Hinchinbrook Island is Australia’s largest National Park Island, surrounded by 11 beautiful beaches and home to magnificent mountain terrain, lush rainforests and freshwater melaleuca swamps and forests.
The waters surrounding Hinchinbrook are teeming with life. Sea turtles and dugong feed on seagrasses in the bays, dolphins play and fringing reefs support a wealth of colourful marine life. You can even get up close and personal on a sea kayak tour.
One of the world’s most renowned wilderness walks, the 32 km Thorsborne Trail, opens up the eastern side of the island. Over a recommended minimum four day trek you will find an island stacked with native flora and fauna and be treated to spectacular headland views. As you crawl over rocks and boulders and cross tidal creeks, take the time to watch armies of small blue soldier crabs scuttle along the beach and listen to the island’s many birds.
Permits are issued for a maximum of 40 people on the trail at one time so book early to avoid disappointment. The best time to walk the trail is in the cooler months from April to September.
Those looking for a more relaxing island getaway can stay in the award winning eco-tourism resort, which offers island activities and accommodation ranging from budget beach cabins to luxurious tree houses.
Directions: Lucinda is located 1,490 km north of Brisbane and 28 km from Ingham.
Equipped with fishing rod and all the right bait and tackle, you won’t have any problem finding a good spot on the Lucinda jetty to wet your line.
Whole families gather along the jetty in the early morning and late afternoons to try their luck at hauling in the big ones, or just simply to look, learn and listen.
Fishermen swap stories of big bites, bait and pound lines while trying to snare trevally, dart, flathead, queenfish, barramundi, fingermark and mackerel (to name a few!).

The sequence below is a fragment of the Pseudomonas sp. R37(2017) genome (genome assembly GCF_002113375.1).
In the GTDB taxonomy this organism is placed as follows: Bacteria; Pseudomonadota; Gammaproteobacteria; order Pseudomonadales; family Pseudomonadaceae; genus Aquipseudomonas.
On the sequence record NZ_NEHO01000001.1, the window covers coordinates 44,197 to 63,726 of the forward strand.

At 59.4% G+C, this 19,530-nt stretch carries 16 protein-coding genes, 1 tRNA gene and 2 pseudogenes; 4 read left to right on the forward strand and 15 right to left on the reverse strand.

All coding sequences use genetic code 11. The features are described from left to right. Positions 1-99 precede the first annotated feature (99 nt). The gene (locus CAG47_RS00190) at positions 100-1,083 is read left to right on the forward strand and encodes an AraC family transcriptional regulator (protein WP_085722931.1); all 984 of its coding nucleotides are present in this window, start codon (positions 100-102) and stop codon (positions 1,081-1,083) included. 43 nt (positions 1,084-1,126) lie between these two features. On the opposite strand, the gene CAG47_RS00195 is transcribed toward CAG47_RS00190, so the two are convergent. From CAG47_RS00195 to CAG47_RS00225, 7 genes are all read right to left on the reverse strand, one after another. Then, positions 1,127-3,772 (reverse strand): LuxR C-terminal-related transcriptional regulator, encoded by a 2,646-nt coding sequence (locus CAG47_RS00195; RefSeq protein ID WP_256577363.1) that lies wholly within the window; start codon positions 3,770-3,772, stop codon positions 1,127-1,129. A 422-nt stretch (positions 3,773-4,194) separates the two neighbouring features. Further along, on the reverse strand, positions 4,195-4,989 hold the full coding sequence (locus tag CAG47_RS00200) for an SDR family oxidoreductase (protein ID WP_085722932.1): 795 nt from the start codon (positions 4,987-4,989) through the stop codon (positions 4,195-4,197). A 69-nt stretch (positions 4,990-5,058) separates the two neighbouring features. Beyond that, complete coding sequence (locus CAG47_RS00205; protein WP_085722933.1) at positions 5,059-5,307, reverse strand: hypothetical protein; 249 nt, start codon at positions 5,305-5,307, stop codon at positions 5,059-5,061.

While you're waiting for the bites, a sight not to be missed is Lucinda's acclaimed engineering feature the 5.76km sugar conveying jetty and off-shore loading facility. The jetty follows the curvature of the earth and is the longest of its kind in the world. It's a big jetty and attracts big fish.
"The Moltke" is a wreck dive accessible from the shore on Magnetic Island. The old cargo Boat has been here for over 70 years. The structure is fairly broken up providing many corners and holes for marine life to hide in. Batfish, Grouper, Squirrelfish, Butterflyfish and Damselfish make this home. Crayfish and Nudibranchs can often also be found.
Anderson Park Botanic Gardens Townsville is one of the three separate gardens which together form the Townsville Botanic Gardens being developed by the Metropolitan Council. Being a garden of international repute, Anderson Park is often crowded by plant enthusiasts and unfussy visitors.
Planned under the Botanic Gardens Masterplan of Australia, Anderson Park perfectly caters to a wide variety of public activities and expectations. The arboretum inside contains fine varieties of tropical tree ferns, palms, pandanus, tropical fruit and economic plants. The specimen flora in the botanic garden represents collections from the Cape York Peninsula tropical rain forest plants. The plant gathering from North Queensland territory is another star attraction of the park.
Anderson Park is a quiescent beauty amongst Townsville's abundant natural attractions. With extensive botanic credentials, the garden in Townsville spreads over 20 hectare, today, is a ground-breaking botanic accomplishment and magnificent public asset.
Visit the picturesque Anderson Park Botanic Gardens in Townsville and explore the exotic species of plants there.
Seafood lovers take note, Aqua restaurant, within the Jupiters Townsville Hotel and Casino has you covered. Offering a value-for-money buffet with plenty of North Queensland seafood, guests can enjoy a casual meal with great views of the hotel pool and Magnetic Island from the dining room. Be sure to save room for the dessert buffet.
Arcadia is the smallest of the four main bays around Magnetic Island. Arcadia surrounds two of the Island’s prominent bays: Alma Bay and Geoffrey Bay.
Geoffrey Bay is a Marine National Park Zone - which means no fishing or collecting - but is great for exploring during low tide. The old barge jetty, which is situated on the left side, is a great spot for feeding rock wallabies at dusk.